Check-ups: Encouraging Your Parents to Have Regular Tests
With vision problems like age-related macular degeneration and diabetic macular edema, early detection is key to successful treatment and can slow down or even halt further sight loss. So being aware of ageing parents who notice or show signs of vision deterioration is vital and there are many practical ways in which you can support them.
Emily Chapman first realized that her mum’s sight was suffering two years ago, when they were out shopping together. “She bumped into a few clothes’ rails and she spent ages trying to decipher which bank card she was to use,” explains Emily. “I thought she was being a bit clumsy or absent-minded, until it dawned on me that she might have been having trouble seeing.”
While it isn’t always easy to broach a subject like vision problems, due to the uncertainties and fears your parent may have, there are signs to be aware of and ways to confront the issue. “Mum is so independent and headstrong, I knew she would be taken aback when I asked her if she’d noticed changes in her sight. So I asked a few general questions, before describing what I’d noticed and how I was worried for her” explained Emily.
Symptoms of retinal problems
“Symptoms of vision problems include patches of vision loss, with colors seeming washed out, straight lines appearing kinked, distorted or crooked, together with blurry vision and seeing spots,” Mr Simon Kelly, an ophthalmologist from the UK states in his experience. “If you or your relative experience these symptoms, consider booking an appointment with an optometrist or getting referred to an ophthalmologist.”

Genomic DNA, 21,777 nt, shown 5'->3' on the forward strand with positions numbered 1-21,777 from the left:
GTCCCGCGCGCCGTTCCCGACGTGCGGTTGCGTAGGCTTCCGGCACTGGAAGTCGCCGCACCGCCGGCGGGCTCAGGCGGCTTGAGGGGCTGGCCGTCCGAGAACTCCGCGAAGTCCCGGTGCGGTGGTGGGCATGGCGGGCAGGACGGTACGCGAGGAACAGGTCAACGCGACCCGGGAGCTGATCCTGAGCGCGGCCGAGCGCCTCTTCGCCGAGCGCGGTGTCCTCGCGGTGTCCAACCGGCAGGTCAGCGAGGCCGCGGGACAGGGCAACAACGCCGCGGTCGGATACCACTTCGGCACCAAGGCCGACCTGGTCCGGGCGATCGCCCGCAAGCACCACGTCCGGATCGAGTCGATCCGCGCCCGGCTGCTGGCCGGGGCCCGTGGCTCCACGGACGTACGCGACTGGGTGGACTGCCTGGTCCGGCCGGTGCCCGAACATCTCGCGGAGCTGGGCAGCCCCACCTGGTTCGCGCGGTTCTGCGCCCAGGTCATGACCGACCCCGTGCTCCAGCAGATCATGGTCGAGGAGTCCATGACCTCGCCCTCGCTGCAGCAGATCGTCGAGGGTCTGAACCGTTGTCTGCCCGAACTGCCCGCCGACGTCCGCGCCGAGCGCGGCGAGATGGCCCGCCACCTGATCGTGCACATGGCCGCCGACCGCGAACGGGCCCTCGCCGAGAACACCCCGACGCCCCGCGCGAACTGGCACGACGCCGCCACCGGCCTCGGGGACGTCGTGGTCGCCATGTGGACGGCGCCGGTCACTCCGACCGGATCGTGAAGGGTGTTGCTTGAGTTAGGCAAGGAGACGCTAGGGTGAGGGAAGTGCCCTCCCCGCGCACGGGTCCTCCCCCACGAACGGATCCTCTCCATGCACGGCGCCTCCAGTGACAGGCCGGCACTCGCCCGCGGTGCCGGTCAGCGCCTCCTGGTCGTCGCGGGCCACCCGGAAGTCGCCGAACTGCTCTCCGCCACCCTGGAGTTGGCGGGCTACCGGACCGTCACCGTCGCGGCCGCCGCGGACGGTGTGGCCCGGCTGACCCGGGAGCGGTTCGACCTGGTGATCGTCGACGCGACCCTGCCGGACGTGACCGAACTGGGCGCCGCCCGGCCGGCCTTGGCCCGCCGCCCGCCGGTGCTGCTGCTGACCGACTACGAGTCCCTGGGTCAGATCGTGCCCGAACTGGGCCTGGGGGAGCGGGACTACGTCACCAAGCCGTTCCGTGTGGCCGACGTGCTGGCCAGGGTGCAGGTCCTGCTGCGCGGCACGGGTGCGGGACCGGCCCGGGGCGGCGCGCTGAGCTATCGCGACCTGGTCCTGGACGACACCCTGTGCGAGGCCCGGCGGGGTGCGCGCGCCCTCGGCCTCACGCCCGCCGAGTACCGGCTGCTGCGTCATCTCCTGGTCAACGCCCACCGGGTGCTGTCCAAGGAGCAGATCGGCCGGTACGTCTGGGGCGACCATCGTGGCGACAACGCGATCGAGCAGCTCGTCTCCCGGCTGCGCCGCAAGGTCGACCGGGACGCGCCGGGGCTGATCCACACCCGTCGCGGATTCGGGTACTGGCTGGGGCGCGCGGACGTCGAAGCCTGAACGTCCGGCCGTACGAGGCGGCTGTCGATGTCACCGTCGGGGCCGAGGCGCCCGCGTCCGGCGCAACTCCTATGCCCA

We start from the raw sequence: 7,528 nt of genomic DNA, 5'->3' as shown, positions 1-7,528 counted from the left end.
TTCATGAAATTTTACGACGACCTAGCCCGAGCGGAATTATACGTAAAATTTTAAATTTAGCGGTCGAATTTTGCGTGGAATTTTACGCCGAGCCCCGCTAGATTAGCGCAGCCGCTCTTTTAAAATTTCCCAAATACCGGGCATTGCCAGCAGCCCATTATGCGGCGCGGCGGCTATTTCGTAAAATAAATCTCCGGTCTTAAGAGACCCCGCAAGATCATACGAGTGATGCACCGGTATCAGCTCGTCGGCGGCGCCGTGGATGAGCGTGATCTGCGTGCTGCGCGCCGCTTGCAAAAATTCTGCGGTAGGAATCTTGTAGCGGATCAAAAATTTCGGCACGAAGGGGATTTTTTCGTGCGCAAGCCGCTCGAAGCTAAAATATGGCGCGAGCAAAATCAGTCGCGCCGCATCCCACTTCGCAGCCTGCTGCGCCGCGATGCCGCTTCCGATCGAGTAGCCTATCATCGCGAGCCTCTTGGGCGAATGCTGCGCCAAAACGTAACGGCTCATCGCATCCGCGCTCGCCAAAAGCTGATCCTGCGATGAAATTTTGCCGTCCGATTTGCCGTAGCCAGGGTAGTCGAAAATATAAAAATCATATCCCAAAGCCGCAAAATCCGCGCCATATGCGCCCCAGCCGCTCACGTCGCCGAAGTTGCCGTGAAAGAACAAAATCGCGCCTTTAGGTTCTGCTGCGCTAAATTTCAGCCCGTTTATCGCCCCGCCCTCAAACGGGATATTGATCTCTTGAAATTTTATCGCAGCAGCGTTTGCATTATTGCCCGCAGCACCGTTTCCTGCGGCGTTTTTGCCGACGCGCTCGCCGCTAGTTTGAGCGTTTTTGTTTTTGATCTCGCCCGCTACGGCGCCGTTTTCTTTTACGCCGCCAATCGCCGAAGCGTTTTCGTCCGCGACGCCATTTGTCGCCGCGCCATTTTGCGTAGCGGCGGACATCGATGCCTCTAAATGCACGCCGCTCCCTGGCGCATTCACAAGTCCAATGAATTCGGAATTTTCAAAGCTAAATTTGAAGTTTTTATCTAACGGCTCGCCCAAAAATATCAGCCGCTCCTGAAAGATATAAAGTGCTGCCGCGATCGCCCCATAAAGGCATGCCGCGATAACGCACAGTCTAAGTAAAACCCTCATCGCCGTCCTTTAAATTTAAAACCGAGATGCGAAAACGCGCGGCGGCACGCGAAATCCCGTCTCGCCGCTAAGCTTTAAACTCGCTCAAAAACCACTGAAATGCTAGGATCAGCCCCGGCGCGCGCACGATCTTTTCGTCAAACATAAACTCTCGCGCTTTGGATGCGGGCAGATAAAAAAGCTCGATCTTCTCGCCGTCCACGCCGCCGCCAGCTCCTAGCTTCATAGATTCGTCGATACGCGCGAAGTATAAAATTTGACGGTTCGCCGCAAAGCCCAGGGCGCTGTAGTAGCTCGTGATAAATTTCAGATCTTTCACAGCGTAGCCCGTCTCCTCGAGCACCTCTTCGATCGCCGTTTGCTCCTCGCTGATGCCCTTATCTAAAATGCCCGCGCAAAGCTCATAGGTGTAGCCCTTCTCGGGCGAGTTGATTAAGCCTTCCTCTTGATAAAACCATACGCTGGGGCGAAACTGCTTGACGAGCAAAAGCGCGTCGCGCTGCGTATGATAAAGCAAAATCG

There are a variety of options for treatments so reading up and educating yourself with knowledge on these treatments will help when your parent is faced with the choices ahead of them. Suggest your parent has regular eye exams, especially if they have diabetes, and explain how important an early diagnosis is.
Persuading a reluctant parent to have an eye exam is never easy, but there are ways in which you can offer encouragement and support.
Being armed with knowledge of the treatments and eye testing techniques will take the mystery out of the appointment and help you and your parent relax. “If the ophthalmologist does find issues that need further checking, your parent will need your support even more, so be prepared to see it through.”
Emily ended up going to the eye exam with her mum to the appointment. “I wanted to make sure the ophthalmologist answered all the questions we had,” says Emily. “After the consultation, Mum was diagnosed with age-related macular degeneration. We went and had a coffee together to talk it all through and make the right choice for her treatment.”